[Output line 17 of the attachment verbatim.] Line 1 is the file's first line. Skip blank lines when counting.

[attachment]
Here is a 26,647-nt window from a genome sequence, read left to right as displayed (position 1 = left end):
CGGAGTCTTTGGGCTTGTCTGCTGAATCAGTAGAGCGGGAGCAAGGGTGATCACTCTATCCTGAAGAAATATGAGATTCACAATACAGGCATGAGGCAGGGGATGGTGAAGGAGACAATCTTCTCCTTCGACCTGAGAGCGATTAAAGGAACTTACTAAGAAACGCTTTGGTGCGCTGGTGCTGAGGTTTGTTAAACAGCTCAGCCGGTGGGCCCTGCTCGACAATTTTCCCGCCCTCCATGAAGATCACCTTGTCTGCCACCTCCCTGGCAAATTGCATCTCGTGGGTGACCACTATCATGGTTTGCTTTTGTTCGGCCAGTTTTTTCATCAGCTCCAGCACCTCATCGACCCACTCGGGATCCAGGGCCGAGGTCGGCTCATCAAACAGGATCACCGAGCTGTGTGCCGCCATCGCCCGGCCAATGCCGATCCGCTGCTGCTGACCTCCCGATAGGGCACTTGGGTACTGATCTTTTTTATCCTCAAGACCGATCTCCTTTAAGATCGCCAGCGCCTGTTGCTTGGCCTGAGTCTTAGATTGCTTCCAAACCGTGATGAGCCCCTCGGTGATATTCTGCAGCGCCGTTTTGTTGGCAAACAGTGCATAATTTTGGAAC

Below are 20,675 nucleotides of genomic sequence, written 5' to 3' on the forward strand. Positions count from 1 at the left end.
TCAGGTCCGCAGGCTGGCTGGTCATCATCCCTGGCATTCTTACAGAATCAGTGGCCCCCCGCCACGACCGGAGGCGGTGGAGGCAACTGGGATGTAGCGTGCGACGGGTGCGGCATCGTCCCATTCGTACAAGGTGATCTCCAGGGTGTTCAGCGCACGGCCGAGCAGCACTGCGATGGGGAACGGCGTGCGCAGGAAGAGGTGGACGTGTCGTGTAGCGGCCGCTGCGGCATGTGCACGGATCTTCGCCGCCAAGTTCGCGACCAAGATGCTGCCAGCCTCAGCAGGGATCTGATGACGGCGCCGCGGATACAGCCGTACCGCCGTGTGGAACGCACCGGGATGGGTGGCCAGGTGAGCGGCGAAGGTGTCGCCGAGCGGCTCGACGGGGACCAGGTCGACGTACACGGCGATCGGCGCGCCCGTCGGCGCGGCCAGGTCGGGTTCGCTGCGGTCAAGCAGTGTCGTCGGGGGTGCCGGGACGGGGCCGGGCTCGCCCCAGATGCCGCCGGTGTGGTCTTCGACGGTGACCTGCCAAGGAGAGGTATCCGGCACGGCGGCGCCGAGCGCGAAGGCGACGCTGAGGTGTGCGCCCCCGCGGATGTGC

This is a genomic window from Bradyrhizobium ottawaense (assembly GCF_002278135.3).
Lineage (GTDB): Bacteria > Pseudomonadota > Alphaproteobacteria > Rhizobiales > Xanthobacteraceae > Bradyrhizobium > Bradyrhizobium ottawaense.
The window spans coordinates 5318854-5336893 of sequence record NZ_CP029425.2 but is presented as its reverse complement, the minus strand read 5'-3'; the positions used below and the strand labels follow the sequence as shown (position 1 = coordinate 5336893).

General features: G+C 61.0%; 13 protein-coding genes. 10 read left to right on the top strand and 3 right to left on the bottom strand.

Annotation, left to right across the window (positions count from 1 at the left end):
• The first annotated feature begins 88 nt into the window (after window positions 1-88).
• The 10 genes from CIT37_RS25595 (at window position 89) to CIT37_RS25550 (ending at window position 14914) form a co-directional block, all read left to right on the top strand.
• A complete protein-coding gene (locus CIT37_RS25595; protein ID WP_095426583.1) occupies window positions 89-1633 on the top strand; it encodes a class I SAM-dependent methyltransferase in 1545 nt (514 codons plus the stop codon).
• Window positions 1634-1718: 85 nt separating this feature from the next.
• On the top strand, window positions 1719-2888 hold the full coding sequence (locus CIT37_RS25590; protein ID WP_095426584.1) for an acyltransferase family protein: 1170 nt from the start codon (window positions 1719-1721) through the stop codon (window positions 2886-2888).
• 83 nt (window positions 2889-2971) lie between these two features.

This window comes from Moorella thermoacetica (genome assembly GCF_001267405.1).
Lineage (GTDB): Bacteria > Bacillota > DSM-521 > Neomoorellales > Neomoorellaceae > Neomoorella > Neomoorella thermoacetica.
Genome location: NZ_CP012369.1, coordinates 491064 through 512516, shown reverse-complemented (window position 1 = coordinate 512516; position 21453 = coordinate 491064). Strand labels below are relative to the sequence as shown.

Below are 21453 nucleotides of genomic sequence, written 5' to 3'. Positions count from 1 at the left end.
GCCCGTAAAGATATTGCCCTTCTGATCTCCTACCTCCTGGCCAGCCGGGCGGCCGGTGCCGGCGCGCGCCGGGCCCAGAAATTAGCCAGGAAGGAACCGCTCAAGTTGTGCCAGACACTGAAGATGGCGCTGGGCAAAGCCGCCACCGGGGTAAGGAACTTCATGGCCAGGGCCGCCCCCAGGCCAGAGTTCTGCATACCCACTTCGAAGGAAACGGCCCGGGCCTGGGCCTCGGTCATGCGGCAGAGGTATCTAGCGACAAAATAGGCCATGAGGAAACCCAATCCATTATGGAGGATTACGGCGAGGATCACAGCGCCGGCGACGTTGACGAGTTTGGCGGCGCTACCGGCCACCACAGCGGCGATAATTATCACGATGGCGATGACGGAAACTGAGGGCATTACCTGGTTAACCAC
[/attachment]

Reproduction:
Lineage (GTDB): Bacteria > Bacillota > DSM-521 > Neomoorellales > Neomoorellaceae > Neomoorella > Neomoorella thermoacetica.